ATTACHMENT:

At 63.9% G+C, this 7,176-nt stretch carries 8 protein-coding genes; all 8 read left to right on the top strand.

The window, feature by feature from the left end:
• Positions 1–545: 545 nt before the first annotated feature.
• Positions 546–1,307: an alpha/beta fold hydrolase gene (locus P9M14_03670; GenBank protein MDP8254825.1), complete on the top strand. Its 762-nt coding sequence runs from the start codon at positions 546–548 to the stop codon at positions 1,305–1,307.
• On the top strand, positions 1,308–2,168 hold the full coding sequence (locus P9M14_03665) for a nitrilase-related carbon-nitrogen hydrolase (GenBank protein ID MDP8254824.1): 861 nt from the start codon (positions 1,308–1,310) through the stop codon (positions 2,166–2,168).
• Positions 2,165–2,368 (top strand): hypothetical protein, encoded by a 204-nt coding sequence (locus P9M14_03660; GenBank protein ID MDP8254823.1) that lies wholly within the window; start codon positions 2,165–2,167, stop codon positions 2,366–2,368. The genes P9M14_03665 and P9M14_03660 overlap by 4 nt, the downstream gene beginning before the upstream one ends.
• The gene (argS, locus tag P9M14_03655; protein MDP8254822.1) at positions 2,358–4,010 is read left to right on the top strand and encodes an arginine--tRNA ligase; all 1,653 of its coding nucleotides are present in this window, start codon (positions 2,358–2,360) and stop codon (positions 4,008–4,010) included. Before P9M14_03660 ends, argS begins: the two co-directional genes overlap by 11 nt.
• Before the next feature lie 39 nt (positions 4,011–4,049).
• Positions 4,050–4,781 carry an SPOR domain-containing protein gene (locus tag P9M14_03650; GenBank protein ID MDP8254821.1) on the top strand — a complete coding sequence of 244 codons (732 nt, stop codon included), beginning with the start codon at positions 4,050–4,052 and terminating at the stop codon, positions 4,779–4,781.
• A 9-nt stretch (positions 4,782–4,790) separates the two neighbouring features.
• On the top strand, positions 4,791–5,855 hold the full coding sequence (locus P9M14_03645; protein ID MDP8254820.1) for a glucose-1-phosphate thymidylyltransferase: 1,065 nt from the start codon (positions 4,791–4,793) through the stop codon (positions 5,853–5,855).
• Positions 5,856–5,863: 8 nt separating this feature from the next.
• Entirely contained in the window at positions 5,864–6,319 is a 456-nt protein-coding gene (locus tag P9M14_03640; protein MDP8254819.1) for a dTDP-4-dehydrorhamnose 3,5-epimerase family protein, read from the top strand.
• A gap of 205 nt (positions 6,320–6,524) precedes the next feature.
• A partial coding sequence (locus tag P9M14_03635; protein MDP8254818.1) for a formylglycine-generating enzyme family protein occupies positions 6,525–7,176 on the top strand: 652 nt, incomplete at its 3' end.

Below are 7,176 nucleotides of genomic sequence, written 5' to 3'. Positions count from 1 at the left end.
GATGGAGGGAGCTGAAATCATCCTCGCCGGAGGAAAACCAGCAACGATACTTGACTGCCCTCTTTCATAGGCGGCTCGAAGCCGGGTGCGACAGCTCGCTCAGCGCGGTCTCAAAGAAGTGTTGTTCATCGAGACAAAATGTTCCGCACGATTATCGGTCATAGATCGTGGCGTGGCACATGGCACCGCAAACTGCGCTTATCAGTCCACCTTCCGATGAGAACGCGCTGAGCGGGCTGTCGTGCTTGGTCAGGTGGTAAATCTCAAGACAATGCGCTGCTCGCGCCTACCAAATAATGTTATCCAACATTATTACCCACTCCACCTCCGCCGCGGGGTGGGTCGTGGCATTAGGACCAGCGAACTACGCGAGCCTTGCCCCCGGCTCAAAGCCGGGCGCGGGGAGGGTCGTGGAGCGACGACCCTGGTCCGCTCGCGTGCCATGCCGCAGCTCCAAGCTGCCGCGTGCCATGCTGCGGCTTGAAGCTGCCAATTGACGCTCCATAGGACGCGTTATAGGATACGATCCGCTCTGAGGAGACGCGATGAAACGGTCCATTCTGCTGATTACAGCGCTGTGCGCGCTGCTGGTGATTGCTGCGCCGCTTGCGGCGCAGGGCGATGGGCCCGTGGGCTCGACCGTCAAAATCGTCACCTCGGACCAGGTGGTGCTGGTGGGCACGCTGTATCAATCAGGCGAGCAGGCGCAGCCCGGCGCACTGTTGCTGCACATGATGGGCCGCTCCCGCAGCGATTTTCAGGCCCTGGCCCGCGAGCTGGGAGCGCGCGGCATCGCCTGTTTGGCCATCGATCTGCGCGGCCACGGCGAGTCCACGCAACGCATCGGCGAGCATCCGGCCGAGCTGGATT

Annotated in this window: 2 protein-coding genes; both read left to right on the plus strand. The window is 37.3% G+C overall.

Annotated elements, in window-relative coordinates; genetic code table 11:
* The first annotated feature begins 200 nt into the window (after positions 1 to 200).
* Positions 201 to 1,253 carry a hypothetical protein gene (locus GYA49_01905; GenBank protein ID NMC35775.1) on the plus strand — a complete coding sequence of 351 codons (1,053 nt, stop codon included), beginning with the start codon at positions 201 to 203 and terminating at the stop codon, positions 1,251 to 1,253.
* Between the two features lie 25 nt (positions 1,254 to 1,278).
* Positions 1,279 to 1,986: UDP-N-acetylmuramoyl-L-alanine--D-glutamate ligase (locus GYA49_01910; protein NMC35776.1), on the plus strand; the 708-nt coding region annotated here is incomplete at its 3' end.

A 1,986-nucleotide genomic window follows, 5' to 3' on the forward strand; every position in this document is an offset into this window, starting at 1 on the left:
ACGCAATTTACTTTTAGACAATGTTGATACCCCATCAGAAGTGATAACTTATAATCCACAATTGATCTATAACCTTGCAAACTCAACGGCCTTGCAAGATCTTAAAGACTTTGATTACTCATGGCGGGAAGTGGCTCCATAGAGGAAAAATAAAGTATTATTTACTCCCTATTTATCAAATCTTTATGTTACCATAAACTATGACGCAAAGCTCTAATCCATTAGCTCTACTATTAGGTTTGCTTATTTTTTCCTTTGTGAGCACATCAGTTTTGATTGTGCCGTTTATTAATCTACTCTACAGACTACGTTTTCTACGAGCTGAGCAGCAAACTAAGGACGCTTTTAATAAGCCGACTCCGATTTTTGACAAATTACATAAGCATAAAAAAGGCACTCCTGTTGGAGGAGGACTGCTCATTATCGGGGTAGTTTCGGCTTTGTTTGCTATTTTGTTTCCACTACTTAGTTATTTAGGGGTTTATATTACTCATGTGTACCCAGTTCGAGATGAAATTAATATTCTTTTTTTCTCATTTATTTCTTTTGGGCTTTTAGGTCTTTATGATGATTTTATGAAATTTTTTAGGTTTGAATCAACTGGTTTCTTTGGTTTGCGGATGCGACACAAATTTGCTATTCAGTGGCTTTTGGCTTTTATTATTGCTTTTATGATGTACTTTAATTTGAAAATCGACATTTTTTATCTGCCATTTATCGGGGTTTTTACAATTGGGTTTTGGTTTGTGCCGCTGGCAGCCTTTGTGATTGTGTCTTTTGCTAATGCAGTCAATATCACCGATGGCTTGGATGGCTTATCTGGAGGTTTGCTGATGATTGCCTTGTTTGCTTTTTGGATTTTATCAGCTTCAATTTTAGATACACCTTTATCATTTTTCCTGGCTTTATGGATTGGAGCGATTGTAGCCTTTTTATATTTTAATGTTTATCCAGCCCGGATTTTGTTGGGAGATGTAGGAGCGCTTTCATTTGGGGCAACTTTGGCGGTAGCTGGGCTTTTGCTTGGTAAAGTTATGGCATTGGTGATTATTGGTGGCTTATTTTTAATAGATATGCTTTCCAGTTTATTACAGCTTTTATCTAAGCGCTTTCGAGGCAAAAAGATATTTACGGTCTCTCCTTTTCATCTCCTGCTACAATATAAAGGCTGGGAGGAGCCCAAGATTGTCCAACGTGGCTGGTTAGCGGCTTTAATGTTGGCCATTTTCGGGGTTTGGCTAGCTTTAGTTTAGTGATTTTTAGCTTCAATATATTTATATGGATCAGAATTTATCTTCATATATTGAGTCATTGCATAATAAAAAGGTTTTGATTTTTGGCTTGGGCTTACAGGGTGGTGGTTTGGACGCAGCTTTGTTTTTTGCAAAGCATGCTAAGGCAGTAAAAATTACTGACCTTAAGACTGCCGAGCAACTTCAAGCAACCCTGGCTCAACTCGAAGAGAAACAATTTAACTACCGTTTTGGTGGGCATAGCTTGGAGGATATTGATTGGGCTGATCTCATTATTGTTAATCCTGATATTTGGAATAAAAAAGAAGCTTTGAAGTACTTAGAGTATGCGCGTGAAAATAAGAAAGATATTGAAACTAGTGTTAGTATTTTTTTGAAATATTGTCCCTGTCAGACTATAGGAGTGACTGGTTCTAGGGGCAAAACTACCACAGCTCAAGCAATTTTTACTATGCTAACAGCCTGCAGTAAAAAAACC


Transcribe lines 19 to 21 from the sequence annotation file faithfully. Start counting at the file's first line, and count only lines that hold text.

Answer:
Annotated elements, in window-relative coordinates; genetic code table 11:
* The first annotated feature begins 200 nt into the window (after positions 1 to 200).
* Positions 201 to 1,253 carry a hypothetical protein gene (locus GYA49_01905; GenBank protein ID NMC35775.1) on the plus strand — a complete coding sequence of 351 codons (1,053 nt, stop codon included), beginning with the start codon at positions 201 to 203 and terminating at the stop codon, positions 1,251 to 1,253.